As the name suggests, occupational asthma is triggered by breathing in certain chemical fumes, dust, gases, or other kinds of exposure to allergens at the workplace.
3. Allergy-induced asthma
Allergy-induced asthma is the most common type of asthma, which is triggered by common airborne allergens like pollen, mold spores, dust mites, or particles of skin.
What Are Causes of Asthma?
Although the causes are not particularly clear and anyone can get asthma at any age, it is more common childhood ailment. The studies are still underway to prove a clear asthma cause but according to the researches this disease is believed to be caused by a blend of genetic and environmental factors. Genomics, which is the study of how a person’s genes interrelate with environmental factors, may be the key to understanding why certain people are more prone to asthma than others.
Asthma triggers can differ from person to person and the key is to know what irritants trigger your asthma to ensure minimized exposure to it. Some generic asthma signs and symptoms can include:
- Cold air
- Exercise and other physical activities
- Common cold and other respiratory infections
- Airborne substances like pollen, mold spores, pet dander, cockroach waste, dust mites, etc.
- Airborne substances, such as pollen, dust mites, mold spores, pet dander
- Certain chemicals and air pollutants (smoke)
- Certain preservatives (added to food and beverages)
- Gastroesophageal reflux disease (GERD)
- Certain medicines like aspirin, ibuprofen, etc.
There are several risk factors that can increase your chances of developing asthma including:
- Genetics. Having a family especially a blood relative suffering from asthma
- Having other allergic condition (hay fever)
- Exposure to secondary smoking
- Obesity (people who are overweight are at a greater risk of developing asthma)
- Exposure to increasing amount of smoke or other pollutants
- Occupational triggers
- Stress and anxiety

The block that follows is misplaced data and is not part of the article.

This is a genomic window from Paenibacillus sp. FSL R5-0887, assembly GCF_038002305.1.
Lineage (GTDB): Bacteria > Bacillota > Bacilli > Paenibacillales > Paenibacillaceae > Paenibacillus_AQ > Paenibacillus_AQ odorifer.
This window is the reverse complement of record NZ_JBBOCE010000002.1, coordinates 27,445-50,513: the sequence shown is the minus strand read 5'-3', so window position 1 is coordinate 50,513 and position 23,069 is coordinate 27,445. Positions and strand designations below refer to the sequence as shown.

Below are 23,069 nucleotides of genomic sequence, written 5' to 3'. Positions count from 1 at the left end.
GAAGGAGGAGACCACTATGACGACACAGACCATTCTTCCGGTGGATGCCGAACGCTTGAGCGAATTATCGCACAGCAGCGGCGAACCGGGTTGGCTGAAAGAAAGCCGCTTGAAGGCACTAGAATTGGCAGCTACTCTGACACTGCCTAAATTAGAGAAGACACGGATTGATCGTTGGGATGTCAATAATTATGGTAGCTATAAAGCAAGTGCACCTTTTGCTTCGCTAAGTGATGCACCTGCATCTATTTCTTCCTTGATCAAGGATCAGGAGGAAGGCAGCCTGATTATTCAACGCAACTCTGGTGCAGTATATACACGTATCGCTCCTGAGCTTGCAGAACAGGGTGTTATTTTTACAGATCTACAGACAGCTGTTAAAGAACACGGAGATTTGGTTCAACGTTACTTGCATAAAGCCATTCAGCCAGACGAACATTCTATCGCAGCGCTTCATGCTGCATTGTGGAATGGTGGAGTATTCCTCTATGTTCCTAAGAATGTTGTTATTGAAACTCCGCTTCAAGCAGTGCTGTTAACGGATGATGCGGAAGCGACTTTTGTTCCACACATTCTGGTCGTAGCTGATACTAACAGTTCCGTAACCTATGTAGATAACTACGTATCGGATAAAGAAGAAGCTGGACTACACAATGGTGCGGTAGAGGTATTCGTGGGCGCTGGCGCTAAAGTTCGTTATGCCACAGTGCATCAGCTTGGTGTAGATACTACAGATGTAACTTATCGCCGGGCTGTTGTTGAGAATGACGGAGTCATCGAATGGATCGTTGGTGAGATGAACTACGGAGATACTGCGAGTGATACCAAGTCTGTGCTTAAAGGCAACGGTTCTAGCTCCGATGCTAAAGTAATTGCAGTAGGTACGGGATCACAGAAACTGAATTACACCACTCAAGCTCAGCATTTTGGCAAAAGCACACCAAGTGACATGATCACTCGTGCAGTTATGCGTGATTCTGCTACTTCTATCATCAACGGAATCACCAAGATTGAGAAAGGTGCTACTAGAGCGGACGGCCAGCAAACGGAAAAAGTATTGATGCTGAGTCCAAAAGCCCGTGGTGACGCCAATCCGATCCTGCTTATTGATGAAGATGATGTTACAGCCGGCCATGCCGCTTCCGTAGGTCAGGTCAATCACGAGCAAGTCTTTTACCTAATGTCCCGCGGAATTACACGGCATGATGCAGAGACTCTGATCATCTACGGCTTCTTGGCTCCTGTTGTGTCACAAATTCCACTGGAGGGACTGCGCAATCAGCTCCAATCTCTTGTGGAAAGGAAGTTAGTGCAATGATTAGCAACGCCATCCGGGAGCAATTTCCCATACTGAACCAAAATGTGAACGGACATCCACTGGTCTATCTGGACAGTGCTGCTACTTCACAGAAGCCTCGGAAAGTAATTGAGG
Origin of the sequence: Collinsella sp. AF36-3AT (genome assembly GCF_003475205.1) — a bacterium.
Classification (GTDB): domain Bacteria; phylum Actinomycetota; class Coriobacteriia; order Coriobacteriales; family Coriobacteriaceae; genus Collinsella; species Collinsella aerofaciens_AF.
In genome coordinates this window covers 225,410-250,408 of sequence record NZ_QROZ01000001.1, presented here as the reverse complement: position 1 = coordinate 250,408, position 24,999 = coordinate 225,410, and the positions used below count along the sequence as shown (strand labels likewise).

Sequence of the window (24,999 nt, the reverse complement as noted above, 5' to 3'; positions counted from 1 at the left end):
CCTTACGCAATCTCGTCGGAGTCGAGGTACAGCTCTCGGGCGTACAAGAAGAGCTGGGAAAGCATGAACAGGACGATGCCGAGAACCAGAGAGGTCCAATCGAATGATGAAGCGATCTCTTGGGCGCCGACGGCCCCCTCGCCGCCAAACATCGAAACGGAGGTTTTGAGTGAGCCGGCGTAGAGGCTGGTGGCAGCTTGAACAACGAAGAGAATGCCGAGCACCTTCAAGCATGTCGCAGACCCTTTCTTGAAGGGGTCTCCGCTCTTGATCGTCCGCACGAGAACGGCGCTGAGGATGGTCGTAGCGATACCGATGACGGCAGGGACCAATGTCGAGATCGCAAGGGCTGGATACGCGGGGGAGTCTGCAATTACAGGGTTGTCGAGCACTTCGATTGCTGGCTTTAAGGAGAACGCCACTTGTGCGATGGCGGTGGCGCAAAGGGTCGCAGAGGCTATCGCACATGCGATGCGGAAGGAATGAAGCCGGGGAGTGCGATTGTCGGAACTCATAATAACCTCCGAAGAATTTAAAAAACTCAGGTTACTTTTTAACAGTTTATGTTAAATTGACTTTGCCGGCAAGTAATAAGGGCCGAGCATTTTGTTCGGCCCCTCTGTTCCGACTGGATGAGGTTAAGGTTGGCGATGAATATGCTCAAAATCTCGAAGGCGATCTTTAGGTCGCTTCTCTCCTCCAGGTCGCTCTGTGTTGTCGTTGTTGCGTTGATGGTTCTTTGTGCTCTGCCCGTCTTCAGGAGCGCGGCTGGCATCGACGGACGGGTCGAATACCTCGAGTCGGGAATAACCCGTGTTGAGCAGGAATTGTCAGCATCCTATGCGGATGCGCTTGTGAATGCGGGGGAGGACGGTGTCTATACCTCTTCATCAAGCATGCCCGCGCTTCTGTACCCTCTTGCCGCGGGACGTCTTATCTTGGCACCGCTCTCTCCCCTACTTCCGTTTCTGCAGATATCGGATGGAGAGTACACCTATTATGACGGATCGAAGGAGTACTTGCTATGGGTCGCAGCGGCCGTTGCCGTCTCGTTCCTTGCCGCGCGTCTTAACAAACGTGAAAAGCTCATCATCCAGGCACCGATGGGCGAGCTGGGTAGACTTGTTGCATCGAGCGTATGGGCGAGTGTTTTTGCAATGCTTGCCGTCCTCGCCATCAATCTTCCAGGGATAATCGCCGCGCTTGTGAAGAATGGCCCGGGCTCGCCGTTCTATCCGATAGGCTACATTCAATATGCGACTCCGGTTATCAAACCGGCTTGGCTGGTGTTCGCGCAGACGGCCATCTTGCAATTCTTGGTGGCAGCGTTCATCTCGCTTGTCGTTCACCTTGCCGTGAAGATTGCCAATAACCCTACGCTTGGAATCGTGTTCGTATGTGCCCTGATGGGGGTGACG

Diagnosis of Asthma-
Even though it is a common childhood disease, it doesn’t mean, as an adult one cannot develop it. If a person is feeling any of the symptoms whether a child or an adult, it is always a good idea to get checked to know for sure if you have asthma. Asthma symptoms can come and go since it is a ‘variable’ disease.
It is also important to not do self-diagnosis, as some symptoms, which may look like asthma triggers, may not be actually asthma-like persistent cough caused by other diseases like certain heart diseases and chronic obstructive pulmonary disease (COPD).
Effective diagnosis of Asthma depends upon its classification. There are four different classifications of Asthma:
Classification of Asthma
- Mild intermittent – It is a mild case of asthma if the symptoms last only for up to two days a week, symptoms flaring up mainly at night and asthma lasting not more than two nights in a month.
- Mild persistent – Mild persistent asthma is when the symptoms can occur twice in a week but not more than one episode per day.
- Moderate persistent – This happens when a person experiences symptoms once a day and in excess of one night a week.
- Severe persistent - Symptoms can last throughout the day and frequently at night on most days.
Diagnosis of Asthma
1. Physical test
The doctor would want to rule out other possible condition through a physical exam to get to know the signs and symptoms.
Some lung function tests can help in determining how the lung in functioning in a person.
One of the most common pulmonary function tests, spirometry measures lung function by checking the amount of air a person can inhale and exhale after deep breaths.
3. Peak flow
The peak expiratory flow is a pulmonary device that can measure the maximum speed one can breathe out. If the readings are low, it may be a sign that the person’s lungs are not working properly and could be a potential sign of asthma.
These tests can be done with a medicine called as bronchodilator (albuterol) to check if the lung functions better with the medication. If the test gets better after the use of bronchodilator, then it is highly likely for a person to suffer from asthma
Additional tests and Diagnosis For Asthma
Other tests that may be required to diagnose asthma include:
1. Methacholine challenge-
Methacholine is considered an asthma trigger and so when it is inhaled it can cause mild constriction of the airways. Most people who have asthma are likely to react to methacholine. Doctor could use this test to determine whether you have asthma.
2. Imaging tests-
Certain imaging tests like x-rays and CT scan can help in identifying certain abnormalities that might be causing breathing issues.
3. Allergy testing-
Most allergy tests can help in identifying allergy to triggers like pollen, dust, etc.
4. Sputum eosinophils-
This test can help in identifying the while blood cells in the mucus to see if asthma is present or not.
5. Nitric oxide test-
For people whose airways are inflamed, they may have higher nitric oxide level than normal which may be able to help in identifying whether the person is suffering from asthma or not.